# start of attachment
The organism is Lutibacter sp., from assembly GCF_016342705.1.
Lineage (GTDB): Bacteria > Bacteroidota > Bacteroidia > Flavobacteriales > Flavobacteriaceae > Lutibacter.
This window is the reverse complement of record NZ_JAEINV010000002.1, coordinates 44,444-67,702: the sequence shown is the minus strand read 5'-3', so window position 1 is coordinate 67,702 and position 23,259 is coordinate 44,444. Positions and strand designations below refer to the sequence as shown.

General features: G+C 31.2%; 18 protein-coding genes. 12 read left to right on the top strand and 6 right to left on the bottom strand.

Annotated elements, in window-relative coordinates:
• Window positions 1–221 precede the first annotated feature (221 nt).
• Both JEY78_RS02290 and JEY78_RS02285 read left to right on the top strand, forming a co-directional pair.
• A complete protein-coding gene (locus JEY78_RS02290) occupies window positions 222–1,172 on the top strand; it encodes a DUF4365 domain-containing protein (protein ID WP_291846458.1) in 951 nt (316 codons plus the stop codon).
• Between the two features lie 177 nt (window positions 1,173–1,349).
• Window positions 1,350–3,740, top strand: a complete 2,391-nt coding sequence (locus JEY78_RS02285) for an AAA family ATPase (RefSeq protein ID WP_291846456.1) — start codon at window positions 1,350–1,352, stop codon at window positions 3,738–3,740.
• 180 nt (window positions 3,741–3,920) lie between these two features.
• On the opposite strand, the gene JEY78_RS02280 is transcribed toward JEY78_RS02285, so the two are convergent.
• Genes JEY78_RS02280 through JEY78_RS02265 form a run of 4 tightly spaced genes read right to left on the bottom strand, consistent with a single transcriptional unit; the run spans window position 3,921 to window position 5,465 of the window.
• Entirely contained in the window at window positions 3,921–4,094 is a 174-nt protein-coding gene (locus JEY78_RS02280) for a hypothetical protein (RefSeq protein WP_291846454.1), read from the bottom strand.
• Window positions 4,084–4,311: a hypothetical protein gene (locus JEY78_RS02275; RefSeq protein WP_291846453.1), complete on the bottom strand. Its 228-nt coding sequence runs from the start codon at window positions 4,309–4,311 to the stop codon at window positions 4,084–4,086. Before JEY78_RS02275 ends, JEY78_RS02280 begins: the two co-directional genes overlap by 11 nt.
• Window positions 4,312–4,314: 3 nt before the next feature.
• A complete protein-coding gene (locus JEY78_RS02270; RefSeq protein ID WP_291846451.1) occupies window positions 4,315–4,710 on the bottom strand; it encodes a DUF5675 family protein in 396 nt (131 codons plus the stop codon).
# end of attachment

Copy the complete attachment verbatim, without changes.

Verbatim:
The organism is Lutibacter sp., from assembly GCF_016342705.1.
Lineage (GTDB): Bacteria > Bacteroidota > Bacteroidia > Flavobacteriales > Flavobacteriaceae > Lutibacter.
This window is the reverse complement of record NZ_JAEINV010000002.1, coordinates 44,444-67,702: the sequence shown is the minus strand read 5'-3', so window position 1 is coordinate 67,702 and position 23,259 is coordinate 44,444. Positions and strand designations below refer to the sequence as shown.

General features: G+C 31.2%; 18 protein-coding genes. 12 read left to right on the top strand and 6 right to left on the bottom strand.

Annotated elements, in window-relative coordinates:
• Window positions 1–221 precede the first annotated feature (221 nt).
• Both JEY78_RS02290 and JEY78_RS02285 read left to right on the top strand, forming a co-directional pair.
• A complete protein-coding gene (locus JEY78_RS02290) occupies window positions 222–1,172 on the top strand; it encodes a DUF4365 domain-containing protein (protein ID WP_291846458.1) in 951 nt (316 codons plus the stop codon).
• Between the two features lie 177 nt (window positions 1,173–1,349).
• Window positions 1,350–3,740, top strand: a complete 2,391-nt coding sequence (locus JEY78_RS02285) for an AAA family ATPase (RefSeq protein ID WP_291846456.1) — start codon at window positions 1,350–1,352, stop codon at window positions 3,738–3,740.
• 180 nt (window positions 3,741–3,920) lie between these two features.
• On the opposite strand, the gene JEY78_RS02280 is transcribed toward JEY78_RS02285, so the two are convergent.
• Genes JEY78_RS02280 through JEY78_RS02265 form a run of 4 tightly spaced genes read right to left on the bottom strand, consistent with a single transcriptional unit; the run spans window position 3,921 to window position 5,465 of the window.
• Entirely contained in the window at window positions 3,921–4,094 is a 174-nt protein-coding gene (locus JEY78_RS02280) for a hypothetical protein (RefSeq protein WP_291846454.1), read from the bottom strand.
• Window positions 4,084–4,311: a hypothetical protein gene (locus JEY78_RS02275; RefSeq protein WP_291846453.1), complete on the bottom strand. Its 228-nt coding sequence runs from the start codon at window positions 4,309–4,311 to the stop codon at window positions 4,084–4,086. Before JEY78_RS02275 ends, JEY78_RS02280 begins: the two co-directional genes overlap by 11 nt.
• Window positions 4,312–4,314: 3 nt before the next feature.
• A complete protein-coding gene (locus JEY78_RS02270; RefSeq protein ID WP_291846451.1) occupies window positions 4,315–4,710 on the bottom strand; it encodes a DUF5675 family protein in 396 nt (131 codons plus the stop codon).